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Rescuing the ‘Lose Weight’ Resolution

By Toby Smithson, RD, LDN, CDE

Welcome to the start of a new year. What’s on the minds of many—if not most—of your clients and patients is the No. 1 New Year’s resolution: lose weight. And many RDs are trying to figure out ways to help them achieve this goal.

During the holiday season, individuals gain an average of 1.7 lbs, according to a recent study from Texas Tech University. Some gain even more and believe they have to go on a crash diet and begin a vigorous exercise program to shed the pounds. But what many clients don’t realize is that all they need to do is make some small changes to their daily eating and exercise habits and the weight will come off throughout the year—slowly but surely. Achieving a healthier weight reduces the risk of type 2 diabetes and cardiovascular disease and its associated risk factors (eg, hypertension, high cholesterol), improves mobility, facilitates sleep, and enhances quality of life.

Keri Gans, RD, and author of The Small Change Diet, encourages her patients at the start of a new year to aim for small, achievable goals. “A long to-do list only gets overwhelming for them, and it sets them up for failure,” she says. 

Starting a weight-loss effort with small behavior changes can reinforce confidence and boost motivation, two areas in which dietitians can have an impact, says Ruth Frechman, RD, a spokesperson for the Academy of Nutrition and Dietetics and the author of The Food is My Friend Diet. “This is where our expertise comes into play. We have to look at [each person’s] situation and figure out what small steps will work for [him or her]. Since people are unique, depending on their individual habits, what works for some won’t apply to others.”

One creative strategy clients can use is the Lose 100, Use 100 weight-loss method. That is, eat 100 fewer calories (lose 100) each day and burn 100 extra calories (use 100) with increased physical activity. Clients who begin the Lose 100, Use 100 approach can drop as much as 20 lbs over the course of 2013. Following are four Lose 100 and four Use 100 tips clients can put into practice today to begin shedding those unwanted pounds.

Lose 100

Substitute an English muffin for a bagel, top a salad with pico de gallo or fresh lemon or lime juice instead of salad dressing, or eliminate 2 tsp of fat (oil, butter, or margarine) from a potato, rice, or pasta dish.

Eat at home rather than at a restaurant. The Centers for Disease Control and Prevention Research to Practice series called “Incorporating Away-From-Home Food Into a Healthy Eating Plan” describes how individuals in multiple studies ate significantly more calories of less nutritional value when dining in restaurants. Losing only 100 kcal with the Lose 100, Use 100 strategy likely is a modest estimate.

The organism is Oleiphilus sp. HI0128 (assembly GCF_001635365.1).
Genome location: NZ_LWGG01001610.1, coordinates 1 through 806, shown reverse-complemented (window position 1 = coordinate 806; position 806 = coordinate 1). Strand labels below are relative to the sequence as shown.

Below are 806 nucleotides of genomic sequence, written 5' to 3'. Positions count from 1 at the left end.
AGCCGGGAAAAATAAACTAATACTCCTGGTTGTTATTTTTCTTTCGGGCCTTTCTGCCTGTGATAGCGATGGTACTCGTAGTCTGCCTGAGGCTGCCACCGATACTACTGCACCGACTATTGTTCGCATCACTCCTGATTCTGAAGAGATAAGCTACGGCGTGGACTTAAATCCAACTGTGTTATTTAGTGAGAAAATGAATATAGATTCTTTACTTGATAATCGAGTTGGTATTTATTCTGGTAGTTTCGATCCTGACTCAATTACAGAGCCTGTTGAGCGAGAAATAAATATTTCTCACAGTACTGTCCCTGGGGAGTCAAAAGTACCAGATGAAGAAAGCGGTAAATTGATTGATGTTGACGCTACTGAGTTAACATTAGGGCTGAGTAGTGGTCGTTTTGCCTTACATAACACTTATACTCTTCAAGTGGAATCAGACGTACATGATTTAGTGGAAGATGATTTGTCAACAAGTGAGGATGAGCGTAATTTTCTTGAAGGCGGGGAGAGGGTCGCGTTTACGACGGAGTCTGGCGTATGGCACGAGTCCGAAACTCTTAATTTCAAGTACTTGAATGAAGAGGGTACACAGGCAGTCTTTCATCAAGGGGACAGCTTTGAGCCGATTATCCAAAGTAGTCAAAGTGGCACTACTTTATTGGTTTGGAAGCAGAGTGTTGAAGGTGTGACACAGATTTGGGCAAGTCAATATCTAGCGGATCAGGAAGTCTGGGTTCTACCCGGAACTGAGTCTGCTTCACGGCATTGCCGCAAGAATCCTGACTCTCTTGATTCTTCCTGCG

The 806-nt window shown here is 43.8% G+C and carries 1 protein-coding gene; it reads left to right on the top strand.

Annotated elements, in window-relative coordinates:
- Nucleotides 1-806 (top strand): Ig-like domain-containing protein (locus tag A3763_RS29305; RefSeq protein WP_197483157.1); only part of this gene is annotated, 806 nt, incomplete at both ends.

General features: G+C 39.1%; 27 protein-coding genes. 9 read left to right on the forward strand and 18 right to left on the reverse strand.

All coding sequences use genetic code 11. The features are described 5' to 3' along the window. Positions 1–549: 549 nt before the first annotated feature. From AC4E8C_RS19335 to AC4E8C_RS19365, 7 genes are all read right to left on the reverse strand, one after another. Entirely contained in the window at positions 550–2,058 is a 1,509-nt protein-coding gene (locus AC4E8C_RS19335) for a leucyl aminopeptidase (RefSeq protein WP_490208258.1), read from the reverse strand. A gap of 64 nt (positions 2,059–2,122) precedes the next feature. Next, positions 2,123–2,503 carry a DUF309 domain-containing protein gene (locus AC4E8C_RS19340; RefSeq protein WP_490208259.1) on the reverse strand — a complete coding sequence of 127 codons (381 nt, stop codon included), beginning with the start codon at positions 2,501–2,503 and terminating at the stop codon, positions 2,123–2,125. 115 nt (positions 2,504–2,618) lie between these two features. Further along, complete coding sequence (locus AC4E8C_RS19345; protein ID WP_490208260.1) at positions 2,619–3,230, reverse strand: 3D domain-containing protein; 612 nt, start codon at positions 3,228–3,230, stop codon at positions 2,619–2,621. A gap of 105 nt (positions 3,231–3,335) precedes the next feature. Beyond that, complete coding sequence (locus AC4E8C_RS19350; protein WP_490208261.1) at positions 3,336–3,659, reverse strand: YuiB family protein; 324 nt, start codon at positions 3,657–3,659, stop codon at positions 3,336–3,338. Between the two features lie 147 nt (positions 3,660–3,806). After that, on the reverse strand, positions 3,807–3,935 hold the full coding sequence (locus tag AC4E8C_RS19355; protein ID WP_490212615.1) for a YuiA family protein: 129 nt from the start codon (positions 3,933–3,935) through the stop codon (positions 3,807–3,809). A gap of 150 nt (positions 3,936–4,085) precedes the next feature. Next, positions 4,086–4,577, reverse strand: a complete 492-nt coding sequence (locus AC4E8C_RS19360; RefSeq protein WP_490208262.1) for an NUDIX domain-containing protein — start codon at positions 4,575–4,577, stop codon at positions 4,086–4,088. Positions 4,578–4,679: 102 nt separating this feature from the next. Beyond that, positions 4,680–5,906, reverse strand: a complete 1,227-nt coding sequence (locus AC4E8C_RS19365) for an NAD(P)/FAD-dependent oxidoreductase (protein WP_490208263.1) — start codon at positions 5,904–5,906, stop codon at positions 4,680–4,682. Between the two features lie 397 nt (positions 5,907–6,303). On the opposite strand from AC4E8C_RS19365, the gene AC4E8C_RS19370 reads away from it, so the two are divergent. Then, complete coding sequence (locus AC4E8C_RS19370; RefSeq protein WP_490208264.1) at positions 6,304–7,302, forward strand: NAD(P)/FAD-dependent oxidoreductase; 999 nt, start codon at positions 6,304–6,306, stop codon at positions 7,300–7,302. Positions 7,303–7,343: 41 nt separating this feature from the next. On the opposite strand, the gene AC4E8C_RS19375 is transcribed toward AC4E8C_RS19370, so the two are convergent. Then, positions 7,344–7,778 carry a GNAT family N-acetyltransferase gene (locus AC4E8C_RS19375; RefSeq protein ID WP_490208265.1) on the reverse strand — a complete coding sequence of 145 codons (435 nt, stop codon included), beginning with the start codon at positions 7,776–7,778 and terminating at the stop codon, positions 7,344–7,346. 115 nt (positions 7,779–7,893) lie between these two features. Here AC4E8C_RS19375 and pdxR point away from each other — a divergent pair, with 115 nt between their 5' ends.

Eat on a smaller plate. The mind plays a key role in eating behavior. Research by Brian Wansink, PhD, author of Mindless Eating: Why We Eat More Than We Think, suggests that switching from a 12-inch plate to a 10-inch plate reduces calorie consumption by 22%.

Order a cup of soup rather than a bowl or enjoy ice cream in a cup and forgo the 120-kcal waffle cone.

Use 100

Go for a brisk walk or ride a bike for 15 minutes or garden or shovel snow for 20 minutes. These exercises use multiple muscle groups that burn calories fast.

Take the stairs instead of the elevator and accumulate 14 minutes of stair climbing throughout the day. Working against the force of gravity burns more calories than walking on level ground.

Wear a pedometer. According to the September 2009 issue of the Harvard Health Letter, a summary of 26 different studies showed that pedometer wearers averaged 2,000 more steps each day than nonwearers. The device acts as a “workout friend” by keeping users subconsciously accountable.

Prepare a low-calorie 30-minute meal (based on a 155-lb person). Gans says eating healthfully most of the time is the key. “Healthful eating isn’t about eating healthfully 100% of the time but rather eating healthfully the majority of the time. It’s necessary to leave room for [clients] to feel they’re not depriving themselves one single bit.” 

— Toby Smithson, RD, LDN, CDE, is a national spokesperson for the Academy of Nutrition and Dietetics and founder of DiabetesEveryDay.com.